- Cut back on other commitments: If you can, minimise any other major commitments you usually have during the week. This will take a lot of pressure off and allow you more time to study for your exam — without the need for late nights. You’ll have plenty more time for these activities once exams come to an end and during this time it’s important to prioritize.
- Eat a well-balanced diet: It’s tempting to reach for study snacks such as chips and chocolate to see you through exams, but you’ll find it much easier to concentrate if you eat nutritional meals and healthy snacks. While the odd treat here and there is a good study reward, overloading on sugar or salt will only leave you feeling flat. It’s also important to make sure you eat a decent meal before your exam. Keep a bottle of water next to you at all times and try snacking on healthy foods like nuts or lean biltong.
More tips for handling exam stress
- Avoid excess caffeine: Many students fall into the trap of turning to coffee or energy drinks to help them study. You may think that it will help you study into the night — or pep you up for an exam — but it’s more likely that you’ll ‘crash’. This will result in you feeling even more tired than before, leaving you worse off and unable to effectively utilise your day.
- Get a good night’s sleep: Sacrificing sleep for late-night cramming isn’t a good habit to keep, even if you want to be more prepared for your exam. It’s unlikely that you’ll do your best study if you’re struggling to stay awake — and it goes without saying that you should try to get a full night’s rest before an exam. getting enough sleep will leave your mind awake making it possible for you to more easily retain information and apply it during your exam.
- Find a friend to study with: Studying with friends offers an opportunity to take a break and socialise while remaining productive. In fact, you may find that you work more effectively when you have others to motivate you and help you work through difficult concepts and subject matter. The other person may also have different ways of learning than you do that makes it easier to remember certain concepts.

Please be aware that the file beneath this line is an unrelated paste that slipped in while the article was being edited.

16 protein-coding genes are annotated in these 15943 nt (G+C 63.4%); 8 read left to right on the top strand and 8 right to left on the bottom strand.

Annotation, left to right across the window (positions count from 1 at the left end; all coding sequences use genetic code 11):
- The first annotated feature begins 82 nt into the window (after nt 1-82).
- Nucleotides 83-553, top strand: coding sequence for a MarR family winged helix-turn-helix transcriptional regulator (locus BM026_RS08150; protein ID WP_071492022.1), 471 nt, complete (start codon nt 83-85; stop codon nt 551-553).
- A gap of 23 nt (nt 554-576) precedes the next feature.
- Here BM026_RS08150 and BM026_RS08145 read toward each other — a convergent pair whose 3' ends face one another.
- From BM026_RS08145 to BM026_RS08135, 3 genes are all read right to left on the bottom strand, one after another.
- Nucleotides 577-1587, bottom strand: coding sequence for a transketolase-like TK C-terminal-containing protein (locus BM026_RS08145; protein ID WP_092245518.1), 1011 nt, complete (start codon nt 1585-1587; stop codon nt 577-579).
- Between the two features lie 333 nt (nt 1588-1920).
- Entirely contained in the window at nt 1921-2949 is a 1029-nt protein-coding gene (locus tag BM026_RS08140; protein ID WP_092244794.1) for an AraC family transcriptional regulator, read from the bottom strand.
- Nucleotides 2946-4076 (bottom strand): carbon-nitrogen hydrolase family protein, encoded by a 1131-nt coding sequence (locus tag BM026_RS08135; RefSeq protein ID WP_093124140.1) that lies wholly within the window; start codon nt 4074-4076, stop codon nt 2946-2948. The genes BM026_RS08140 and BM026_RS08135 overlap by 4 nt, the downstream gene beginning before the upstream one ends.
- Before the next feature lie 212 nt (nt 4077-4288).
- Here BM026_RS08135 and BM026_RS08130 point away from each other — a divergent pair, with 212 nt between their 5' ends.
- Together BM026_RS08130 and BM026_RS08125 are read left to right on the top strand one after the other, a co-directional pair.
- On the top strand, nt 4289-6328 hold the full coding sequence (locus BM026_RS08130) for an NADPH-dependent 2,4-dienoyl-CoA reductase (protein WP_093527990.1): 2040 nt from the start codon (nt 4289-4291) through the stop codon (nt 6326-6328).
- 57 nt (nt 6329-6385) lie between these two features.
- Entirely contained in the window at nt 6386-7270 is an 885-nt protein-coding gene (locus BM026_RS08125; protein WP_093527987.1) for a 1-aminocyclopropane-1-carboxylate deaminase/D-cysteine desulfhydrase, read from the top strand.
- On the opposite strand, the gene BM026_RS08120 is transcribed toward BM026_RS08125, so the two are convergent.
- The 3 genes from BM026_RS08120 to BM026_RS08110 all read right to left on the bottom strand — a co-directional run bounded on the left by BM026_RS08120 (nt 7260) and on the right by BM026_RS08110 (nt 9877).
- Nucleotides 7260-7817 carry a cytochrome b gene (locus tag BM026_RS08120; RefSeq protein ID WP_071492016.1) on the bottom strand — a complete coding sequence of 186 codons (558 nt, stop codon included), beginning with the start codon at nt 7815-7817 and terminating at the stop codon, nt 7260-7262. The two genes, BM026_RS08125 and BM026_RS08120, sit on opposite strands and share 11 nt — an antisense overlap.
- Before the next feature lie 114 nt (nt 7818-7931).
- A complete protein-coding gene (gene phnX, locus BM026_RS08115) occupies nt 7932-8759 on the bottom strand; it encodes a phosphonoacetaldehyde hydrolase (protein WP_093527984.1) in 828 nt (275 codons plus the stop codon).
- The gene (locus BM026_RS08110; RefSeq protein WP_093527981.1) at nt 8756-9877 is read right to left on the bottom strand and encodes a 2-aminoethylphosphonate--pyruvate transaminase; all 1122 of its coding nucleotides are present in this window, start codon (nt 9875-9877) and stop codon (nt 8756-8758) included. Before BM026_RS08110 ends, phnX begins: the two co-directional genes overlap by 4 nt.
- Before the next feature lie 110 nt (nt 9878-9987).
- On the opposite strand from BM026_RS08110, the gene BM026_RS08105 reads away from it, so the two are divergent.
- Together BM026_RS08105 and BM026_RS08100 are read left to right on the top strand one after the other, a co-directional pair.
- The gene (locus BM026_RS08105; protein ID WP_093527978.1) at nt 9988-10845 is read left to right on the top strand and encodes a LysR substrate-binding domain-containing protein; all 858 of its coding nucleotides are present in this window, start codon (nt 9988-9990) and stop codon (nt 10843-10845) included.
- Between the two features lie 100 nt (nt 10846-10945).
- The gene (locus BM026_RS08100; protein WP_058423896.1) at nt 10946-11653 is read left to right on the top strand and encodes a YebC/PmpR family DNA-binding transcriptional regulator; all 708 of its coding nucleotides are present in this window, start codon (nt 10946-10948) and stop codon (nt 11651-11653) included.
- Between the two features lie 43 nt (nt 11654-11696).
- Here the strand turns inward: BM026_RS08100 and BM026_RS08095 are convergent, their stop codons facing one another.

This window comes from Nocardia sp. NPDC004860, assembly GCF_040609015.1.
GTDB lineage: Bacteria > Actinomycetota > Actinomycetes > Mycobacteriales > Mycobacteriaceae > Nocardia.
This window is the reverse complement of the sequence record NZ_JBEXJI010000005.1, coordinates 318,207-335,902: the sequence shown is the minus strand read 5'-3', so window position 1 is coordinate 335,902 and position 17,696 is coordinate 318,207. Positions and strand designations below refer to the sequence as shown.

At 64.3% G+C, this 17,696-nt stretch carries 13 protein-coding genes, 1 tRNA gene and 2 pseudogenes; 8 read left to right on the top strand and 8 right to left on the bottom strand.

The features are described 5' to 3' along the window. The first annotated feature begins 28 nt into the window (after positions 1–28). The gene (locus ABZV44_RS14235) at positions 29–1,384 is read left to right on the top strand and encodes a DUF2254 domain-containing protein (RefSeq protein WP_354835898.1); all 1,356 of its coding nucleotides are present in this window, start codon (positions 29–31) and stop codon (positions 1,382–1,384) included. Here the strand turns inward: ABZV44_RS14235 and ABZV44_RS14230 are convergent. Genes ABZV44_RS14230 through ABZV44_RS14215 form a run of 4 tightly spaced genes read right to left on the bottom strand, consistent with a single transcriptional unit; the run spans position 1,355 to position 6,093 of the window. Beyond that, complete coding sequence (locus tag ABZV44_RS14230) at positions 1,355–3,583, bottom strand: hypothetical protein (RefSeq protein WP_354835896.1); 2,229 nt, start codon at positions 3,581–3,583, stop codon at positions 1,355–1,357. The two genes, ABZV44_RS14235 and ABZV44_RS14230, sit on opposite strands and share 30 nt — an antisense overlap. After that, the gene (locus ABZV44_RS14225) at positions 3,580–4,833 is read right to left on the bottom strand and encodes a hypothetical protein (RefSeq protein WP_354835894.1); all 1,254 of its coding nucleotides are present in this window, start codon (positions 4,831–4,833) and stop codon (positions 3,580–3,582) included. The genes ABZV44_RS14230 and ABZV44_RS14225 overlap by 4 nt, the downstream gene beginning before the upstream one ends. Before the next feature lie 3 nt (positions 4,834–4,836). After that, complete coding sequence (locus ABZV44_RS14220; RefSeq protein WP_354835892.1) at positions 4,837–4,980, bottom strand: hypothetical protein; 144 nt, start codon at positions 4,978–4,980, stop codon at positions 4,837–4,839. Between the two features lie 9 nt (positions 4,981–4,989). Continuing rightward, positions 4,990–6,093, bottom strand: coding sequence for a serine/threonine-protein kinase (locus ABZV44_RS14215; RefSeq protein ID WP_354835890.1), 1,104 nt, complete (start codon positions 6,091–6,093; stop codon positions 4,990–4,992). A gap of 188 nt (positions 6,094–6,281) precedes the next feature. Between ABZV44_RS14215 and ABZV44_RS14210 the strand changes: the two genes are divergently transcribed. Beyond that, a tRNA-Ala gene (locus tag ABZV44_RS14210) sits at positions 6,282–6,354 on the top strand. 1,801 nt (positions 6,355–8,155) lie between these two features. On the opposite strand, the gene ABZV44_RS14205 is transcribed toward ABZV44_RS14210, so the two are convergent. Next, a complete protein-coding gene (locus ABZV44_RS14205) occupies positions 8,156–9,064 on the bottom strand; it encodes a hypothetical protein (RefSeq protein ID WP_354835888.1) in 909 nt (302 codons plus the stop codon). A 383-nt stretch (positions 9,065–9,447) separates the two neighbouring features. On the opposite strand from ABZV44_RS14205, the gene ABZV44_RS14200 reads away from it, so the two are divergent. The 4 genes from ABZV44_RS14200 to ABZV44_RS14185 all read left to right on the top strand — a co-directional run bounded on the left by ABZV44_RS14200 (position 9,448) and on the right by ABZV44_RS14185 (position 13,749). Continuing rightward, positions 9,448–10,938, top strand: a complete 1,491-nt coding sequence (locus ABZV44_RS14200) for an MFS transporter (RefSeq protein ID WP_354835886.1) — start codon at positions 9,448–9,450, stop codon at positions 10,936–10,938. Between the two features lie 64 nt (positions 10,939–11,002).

- Allow yourself some breaks: Studying can be tiring, so it’s important to stop and refresh every so often — even if you’re feeling overwhelmed and short of time. Taking five minutes to go for a short walk or make a cup of tea can help you clear your head and regain your focus. Set specific times for yourself to be physically active by kicking a ball outside or doing some housework tasks like cooking dinner with your parents.
- Learn to manage stress: Each student has their own way of dealing with stress — you need to determine what works for you. Doing some exercise, having a short nap, catching up with friends or even just taking a few deep breaths are all good ways to relieve stress and refresh. If the stress is really starting to build up, you can speak to someone at your institution — your tutor or lecturer, an academic adviser or a counsellor for additional support.
- Plan a post-exam reward for yourself: Planning something fun for after your exams — whether it’s a dinner with friends, a movie night or even a trip away — will offer something to look forward to and motivate you to work hard right until the end. It’s important to reward yourself after you have worked hard and to take a break, rest and clean your head before you take on the next challenge.
Source: KK Publishers